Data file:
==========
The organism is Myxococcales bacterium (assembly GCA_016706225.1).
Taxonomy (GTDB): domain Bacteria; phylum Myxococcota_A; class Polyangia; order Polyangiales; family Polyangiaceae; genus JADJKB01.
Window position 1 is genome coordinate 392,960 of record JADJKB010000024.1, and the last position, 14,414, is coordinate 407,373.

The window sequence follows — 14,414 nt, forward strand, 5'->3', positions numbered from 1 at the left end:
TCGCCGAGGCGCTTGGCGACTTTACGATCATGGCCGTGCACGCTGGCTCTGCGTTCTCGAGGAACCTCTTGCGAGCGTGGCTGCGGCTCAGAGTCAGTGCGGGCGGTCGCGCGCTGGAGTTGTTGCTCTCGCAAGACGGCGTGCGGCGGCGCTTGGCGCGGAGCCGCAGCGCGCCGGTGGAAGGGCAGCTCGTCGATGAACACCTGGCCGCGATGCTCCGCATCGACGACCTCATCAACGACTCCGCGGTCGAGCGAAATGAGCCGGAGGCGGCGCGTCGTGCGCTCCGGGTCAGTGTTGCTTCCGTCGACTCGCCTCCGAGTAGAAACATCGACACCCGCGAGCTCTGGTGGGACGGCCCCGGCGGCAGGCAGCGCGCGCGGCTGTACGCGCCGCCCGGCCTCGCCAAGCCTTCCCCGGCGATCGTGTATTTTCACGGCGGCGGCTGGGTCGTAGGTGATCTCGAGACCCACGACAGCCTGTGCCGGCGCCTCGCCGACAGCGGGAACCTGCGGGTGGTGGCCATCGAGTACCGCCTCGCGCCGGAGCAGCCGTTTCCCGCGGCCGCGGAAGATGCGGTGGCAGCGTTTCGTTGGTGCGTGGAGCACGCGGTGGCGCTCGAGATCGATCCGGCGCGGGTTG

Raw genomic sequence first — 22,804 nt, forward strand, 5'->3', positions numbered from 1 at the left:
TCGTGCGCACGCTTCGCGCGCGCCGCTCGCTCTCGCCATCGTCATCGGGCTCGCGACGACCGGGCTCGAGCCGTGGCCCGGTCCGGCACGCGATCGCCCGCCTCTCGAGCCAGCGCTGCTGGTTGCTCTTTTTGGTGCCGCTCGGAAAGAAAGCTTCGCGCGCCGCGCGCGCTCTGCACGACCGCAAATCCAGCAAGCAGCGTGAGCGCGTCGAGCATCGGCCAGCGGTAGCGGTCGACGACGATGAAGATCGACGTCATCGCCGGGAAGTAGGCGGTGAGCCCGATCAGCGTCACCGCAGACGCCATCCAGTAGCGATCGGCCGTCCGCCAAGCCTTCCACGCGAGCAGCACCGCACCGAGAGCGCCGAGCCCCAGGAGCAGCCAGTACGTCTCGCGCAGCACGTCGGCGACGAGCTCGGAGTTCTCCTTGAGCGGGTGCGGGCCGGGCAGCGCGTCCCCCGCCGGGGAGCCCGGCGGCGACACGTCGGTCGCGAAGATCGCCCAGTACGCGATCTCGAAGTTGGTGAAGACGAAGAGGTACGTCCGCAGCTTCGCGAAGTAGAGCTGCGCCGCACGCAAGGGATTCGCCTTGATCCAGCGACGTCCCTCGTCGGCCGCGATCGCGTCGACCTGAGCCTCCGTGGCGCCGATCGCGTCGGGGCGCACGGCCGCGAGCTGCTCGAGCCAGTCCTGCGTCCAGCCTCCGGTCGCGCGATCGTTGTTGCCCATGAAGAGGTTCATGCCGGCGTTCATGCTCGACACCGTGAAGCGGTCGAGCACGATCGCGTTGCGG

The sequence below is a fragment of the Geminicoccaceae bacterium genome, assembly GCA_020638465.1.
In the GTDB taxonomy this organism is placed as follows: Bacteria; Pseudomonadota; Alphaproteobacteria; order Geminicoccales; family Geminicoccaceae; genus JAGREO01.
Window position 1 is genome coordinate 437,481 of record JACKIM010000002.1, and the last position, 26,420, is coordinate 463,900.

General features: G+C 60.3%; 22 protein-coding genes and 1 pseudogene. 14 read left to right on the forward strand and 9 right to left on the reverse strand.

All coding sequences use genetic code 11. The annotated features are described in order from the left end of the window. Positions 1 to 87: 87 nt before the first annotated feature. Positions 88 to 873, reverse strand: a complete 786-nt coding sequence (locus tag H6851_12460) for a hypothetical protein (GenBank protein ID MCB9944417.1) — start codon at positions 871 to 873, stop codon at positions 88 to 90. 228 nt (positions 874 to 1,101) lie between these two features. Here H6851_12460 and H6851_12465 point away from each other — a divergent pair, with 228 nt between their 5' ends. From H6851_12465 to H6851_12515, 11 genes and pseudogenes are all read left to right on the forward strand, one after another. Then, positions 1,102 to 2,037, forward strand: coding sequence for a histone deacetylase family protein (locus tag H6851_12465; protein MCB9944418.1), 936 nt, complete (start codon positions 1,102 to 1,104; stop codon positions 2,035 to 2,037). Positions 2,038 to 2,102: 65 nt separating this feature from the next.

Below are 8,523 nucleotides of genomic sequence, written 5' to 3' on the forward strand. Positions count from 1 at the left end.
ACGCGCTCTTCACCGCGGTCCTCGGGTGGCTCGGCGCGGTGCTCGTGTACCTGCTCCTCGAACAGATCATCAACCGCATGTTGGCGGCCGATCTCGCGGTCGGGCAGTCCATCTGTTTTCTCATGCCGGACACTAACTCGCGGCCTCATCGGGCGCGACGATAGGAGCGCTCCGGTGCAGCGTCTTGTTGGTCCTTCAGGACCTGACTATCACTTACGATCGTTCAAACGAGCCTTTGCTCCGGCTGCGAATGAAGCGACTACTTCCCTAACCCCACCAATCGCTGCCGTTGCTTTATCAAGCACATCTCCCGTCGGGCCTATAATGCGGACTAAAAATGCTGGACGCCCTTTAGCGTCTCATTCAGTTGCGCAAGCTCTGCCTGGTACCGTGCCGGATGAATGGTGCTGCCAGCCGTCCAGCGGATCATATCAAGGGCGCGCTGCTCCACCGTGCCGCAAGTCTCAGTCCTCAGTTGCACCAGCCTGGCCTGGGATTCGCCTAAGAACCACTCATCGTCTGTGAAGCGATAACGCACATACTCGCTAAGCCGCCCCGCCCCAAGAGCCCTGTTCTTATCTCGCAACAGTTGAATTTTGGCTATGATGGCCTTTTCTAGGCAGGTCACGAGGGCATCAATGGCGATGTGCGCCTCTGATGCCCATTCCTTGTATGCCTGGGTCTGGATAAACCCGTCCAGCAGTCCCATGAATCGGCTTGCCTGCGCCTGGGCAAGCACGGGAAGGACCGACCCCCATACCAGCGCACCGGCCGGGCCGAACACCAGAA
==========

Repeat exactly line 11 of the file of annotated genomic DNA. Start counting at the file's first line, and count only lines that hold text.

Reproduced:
General features: G+C 60.3%; 22 protein-coding genes and 1 pseudogene. 14 read left to right on the forward strand and 9 right to left on the reverse strand.